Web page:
Thanks for reading!


Monday, July 29, 2013

What's going on: Relocation, Rejection, Redemption - or Any Writer's LIfe :)




*Forgive this entry.  It's long.

What's going on: Relocation, Rejection, Redemption - or Any Writer's LIfe :)


Last month we moved to a new house.  It’s enormous - by our standards - and it needs an enormous amount of care.   As with anything, it needs tending - fixing, updating (eventually) and rethinking.   And it took all the energy we had to get it up and running - and everything but the kids fell behind.  It also required a new way of working (for me).  Most writers I know are creatures of habit - if only in their writing lives.  We like to write at the same desk, with the same mug and pen - or in my case, pencil.  This is comfort.  It works. 

So, my writing table is now our single-use dining room table and there’s an office with a desk in it for me.  It’s almost right, but not quite.  It works, but it’s not habit yet.  Which is a long way of saying, I’m writing agin - almost.  

(With the mosquitos and no-see-ums, the poetry bug came biting again this month, so I’m working hard to catch it.)

+

I wrote through April (new poems) and May (revising new poems), and during this time of intense creativity, I received a slew of rejections - poems, essays, the manuscript...everything.  

It was one of those moments when I thought - for the first time in a long while - maybe this isn’t the path.  

Maybe I’m supposed to be a jewelry maker or a plumber or a carpenter or a photographer - anything but a writer.  

Maybe I misread what I’m supposed to do with my life?  Then I panicked.  I did anything but write.  Things got dark.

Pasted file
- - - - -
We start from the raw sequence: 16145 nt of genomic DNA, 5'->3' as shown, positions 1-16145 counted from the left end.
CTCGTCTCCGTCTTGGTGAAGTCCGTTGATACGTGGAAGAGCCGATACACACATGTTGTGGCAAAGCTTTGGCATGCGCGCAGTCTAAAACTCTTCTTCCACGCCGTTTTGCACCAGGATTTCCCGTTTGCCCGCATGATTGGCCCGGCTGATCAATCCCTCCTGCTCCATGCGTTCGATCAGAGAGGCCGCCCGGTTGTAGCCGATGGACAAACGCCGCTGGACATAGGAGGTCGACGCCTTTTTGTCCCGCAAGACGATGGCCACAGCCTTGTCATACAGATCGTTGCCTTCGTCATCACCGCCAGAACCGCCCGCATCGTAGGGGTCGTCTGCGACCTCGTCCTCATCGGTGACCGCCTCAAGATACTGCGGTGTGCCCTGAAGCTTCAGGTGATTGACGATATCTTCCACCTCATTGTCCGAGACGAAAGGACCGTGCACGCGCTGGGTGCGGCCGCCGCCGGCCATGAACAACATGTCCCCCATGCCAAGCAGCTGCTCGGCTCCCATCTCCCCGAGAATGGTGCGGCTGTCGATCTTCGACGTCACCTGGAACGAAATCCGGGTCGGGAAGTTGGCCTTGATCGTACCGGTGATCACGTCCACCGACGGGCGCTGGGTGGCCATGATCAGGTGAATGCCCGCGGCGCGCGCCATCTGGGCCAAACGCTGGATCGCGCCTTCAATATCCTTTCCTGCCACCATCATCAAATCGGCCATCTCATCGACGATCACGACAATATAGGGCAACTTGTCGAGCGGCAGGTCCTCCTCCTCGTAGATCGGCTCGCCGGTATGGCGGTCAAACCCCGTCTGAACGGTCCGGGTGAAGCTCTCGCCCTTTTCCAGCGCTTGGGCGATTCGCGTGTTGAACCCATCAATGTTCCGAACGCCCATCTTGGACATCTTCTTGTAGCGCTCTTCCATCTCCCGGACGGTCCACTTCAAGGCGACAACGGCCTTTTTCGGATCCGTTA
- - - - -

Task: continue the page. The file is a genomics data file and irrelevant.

+

Then, as only happens in movies, the phone rang. 

My yoga teacher invited me to read a poem at a kirtan event.  I wasn’t feeling so hot about my work, but I showed up.  

I read a poem (about kirtan), and a drummer named Dharma threw beats behind it.  And it rocked.  

The poem was made so much livelier, I could almost dance to it.  And people liked it.  Another yoga teacher created a small broadside of the poem.  And it was gorgeous.  It was one of the nicest things anyone has ever done with a poem of mine.  I was floored.



+

In June, I received an email about a collaborative project called SWEAT, which joins poets and visual artists together to make broadsides.  

I’m working with an incredible artist, Lea Nickless, who shares a reverence and curiosity about the natural world.  Instead of using an existing image (hers) or poem (mine), we’re creating something new.  

I’m learning how to speak about mangroves and coonties, and she’s examining plant roots and leaves.

Surely something good will surely cook up between us.  

+

The SWEAT meet up led to an invitation to read this July with poets Micael Hettich, Adrian Castro, Geoffrey Philp and writers Nathaniel Sandler and Arlo Haskell at The Betsy.  It was a treat to read in such good company, to share such resonant words and imagery.  The reading was followed by intelligent conversation with poets and artists on a rooftop with a view of the ocean.  It hardly felt like Miami Beach, but it felt more like the Miami Beach I want to live in.    

+

And then more emails arrived about readings in the works for Tigertail’s poetry anthology this fall at Book Fair and Books & Books, which I’ll be a part of.  

+

All good things, right?

So what about those rejections?  They happened (and they kept happening), but I kept showing up for poetry.  

Sometimes doubt crept into my voice and cracked a line or fumbled a word; sometimes I stumbled over a stanza I didn’t think I could write through, but I did.   

My teacher threw me a lifeline.  And I showed up.  And people listened.  And the poems kept coming.  And I wrote more.  And I read more.  And I listened more.  And I loved it more.  

Summer’s almost over - not in the meteorological sense, but in the school-year sense - so I’m back to work soon.  I'm putting my flimsy armor back on, and I’m ready for another fall of submissions - whatever they portend - but more than that I'm ready to be part of a growing community of poets down here, which may be a writer’s ultimate lifeline.